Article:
The many gaps in NCRB data
Without methodological clarity, policymaking is a challenge
While the 2017 reports released last week by the National Crime Records Bureau present numbers on different aspects of the criminal justice system, there are crucial gaps in the data collected. Further, the opacity surrounding the methodology for collection and compilation makes the data obscure and renders them ineffective for policymaking.
Basis for classification
Offences under crime have been categorized outside the provisions of the Indian Penal Code and other special and local laws. While the report states that “socio-economic causative factors or reasons of crimes” have not been captured, the non-legislative parameters for classifying some offences have not been adequately explained. This raises questions about the basis for classification. For instance, while reporting the offence of murder, NCRB has segregated the numbers based on the different motives for murder (honour killing and dowry, for instance). But the purpose of such classification would be achieved only if a more detailed description of the categories was provided (for motives such as “gain” or “class conflict”).
In contrast to crime statistics, prison statistics do not provide any such offence-wise data on under trials and convicts. This prevents cross-referencing and examination of the numbers in both reports. Further, while prison statistics provide information on the different kinds of sentences being served by convicts, these numbers have not been categorized on the basis of offences. Thus it is impossible to gain insights into the sentencing trends for various offences and in various States or formulate policy on sentencing.
Then there are concerns about the methods of computation and presentation of data. For instance, the crime statistics report, while recording rates of recidivism, collates State-wise information on the number of juveniles and adults who were arrested earlier but not convicted, and those who were previously convicted. However, the reliability of this data is questionable, given the understanding of recidivism as arrests of people who may not have been convicted earlier for crimes they were suspected or accused of committing, and who may not be convicted again. This is especially problematic given that socio-economically marginalized people are known to repeatedly come in conflict with the law, and are routinely arrested and released on mere suspicion. Even for those who were arrested and convicted previously, the data do not speak of the nature of crimes involving their prior conviction, and the crimes leading to their arrest now.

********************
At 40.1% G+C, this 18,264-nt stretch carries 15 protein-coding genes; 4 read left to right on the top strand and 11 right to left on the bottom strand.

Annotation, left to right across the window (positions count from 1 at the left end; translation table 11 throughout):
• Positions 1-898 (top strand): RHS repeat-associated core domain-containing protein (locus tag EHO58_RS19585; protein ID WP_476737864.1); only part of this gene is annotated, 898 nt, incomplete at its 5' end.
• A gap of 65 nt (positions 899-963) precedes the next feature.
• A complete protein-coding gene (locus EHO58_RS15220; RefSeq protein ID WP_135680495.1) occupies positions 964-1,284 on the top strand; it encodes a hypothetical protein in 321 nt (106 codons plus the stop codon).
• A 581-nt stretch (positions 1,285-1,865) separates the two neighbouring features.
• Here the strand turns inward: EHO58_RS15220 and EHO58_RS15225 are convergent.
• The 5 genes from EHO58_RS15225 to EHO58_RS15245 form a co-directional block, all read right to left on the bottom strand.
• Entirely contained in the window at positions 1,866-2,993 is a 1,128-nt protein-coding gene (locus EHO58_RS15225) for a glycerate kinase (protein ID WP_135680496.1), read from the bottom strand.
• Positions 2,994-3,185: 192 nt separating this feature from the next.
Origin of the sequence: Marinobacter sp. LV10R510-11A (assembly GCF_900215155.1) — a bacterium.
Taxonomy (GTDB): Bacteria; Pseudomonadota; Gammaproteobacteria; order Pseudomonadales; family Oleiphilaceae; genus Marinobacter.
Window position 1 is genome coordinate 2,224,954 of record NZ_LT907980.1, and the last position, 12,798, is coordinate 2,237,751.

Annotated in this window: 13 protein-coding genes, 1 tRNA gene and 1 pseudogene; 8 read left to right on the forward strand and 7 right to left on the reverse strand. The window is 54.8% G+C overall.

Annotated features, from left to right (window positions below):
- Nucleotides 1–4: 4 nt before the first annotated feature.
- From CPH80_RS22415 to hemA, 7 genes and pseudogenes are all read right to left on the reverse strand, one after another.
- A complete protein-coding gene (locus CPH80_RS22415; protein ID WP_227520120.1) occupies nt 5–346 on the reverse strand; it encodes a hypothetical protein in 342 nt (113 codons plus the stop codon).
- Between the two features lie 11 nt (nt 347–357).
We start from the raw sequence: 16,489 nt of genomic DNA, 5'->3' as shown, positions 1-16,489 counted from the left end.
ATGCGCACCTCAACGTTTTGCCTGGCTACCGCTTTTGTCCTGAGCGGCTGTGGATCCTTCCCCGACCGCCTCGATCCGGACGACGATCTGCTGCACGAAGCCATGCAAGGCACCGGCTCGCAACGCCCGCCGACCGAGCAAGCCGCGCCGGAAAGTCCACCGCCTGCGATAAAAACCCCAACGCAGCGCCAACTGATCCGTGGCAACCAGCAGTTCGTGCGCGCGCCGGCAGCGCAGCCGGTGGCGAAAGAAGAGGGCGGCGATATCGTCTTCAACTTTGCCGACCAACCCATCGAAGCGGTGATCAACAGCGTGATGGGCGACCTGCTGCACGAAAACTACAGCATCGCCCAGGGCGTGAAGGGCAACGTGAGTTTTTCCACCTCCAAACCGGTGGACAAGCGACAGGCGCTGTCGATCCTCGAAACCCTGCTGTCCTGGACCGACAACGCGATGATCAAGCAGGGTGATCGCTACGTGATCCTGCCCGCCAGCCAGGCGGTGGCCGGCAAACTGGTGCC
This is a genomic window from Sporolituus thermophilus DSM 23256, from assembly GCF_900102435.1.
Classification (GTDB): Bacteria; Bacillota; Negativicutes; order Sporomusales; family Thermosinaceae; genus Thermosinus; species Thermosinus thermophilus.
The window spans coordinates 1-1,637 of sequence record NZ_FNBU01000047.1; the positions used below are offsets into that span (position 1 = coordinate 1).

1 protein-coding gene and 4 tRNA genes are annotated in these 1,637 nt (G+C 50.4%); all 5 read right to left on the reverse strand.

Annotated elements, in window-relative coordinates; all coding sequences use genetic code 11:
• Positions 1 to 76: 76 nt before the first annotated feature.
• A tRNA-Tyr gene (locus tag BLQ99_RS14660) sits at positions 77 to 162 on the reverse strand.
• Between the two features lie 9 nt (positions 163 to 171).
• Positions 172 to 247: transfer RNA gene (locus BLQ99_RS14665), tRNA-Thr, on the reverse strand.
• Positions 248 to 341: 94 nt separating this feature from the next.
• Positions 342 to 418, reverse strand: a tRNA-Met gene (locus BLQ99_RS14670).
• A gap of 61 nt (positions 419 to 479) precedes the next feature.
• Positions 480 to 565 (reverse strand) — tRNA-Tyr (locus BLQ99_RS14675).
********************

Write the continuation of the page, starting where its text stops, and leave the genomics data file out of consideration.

Similarly, there are methodological concerns about the rate of calculating charge-sheeting, which has been measured based on the total number of cases disposed of by the police, and not the total number of cases for investigation. For example, in cases of murder, the overall charge-sheeting rate is shown to be 85.5%, when the total number of cases charge-sheeted (25,995) is measured against the 30,391 cases of murder disposed of by the police in 2017. However, if measured against the total 51,279 murder cases received for investigation in 2017, this figure drops to 50.7%. The explanation for this computation is further warranted since the crime snapshot at the beginning of the report places the rate of charge-sheeting beside the total number of cases received for investigation. There are similar concerns about the presentation of data on arrests, convictions and acquittals. For instance, it is unclear if the number of persons acquitted, discharged and convicted is calculated in reference to the number of persons arrested in 2017, or those charged and arrested in previous years. The statistics in this section do not speak to the total number of cases disposed of by courts in 2017.
Reformation and rehabilitation
Further, in order to effectuate cogent policies which do justice to the goals of reformation and rehabilitation, it is important to critically understand existing programmes. While current prison statistics provide some information on the kind of facilities available for reformation and rehabilitation of prisoners, they do not go beyond the enrolment rate to evaluate their efficacy. In the absence of information on the quality and impact of these programmes, robust policies cannot be formulated which would ensure successful reintegration of prisoners and provide those serving life-term imprisonments (52.6% of all convicts) an opportunity to reform. These policies are especially important since 94.4% of those entering the criminal justice system were arrested for the first time.
In a political system that pays little attention to those in conflict with the law, the importance of these statistics is undeniable. However, in order to explore more precise and effective solutions to criminal justice issues, NCRB must first take steps towards ensuring the accuracy, reliability and comprehensiveness of these reports.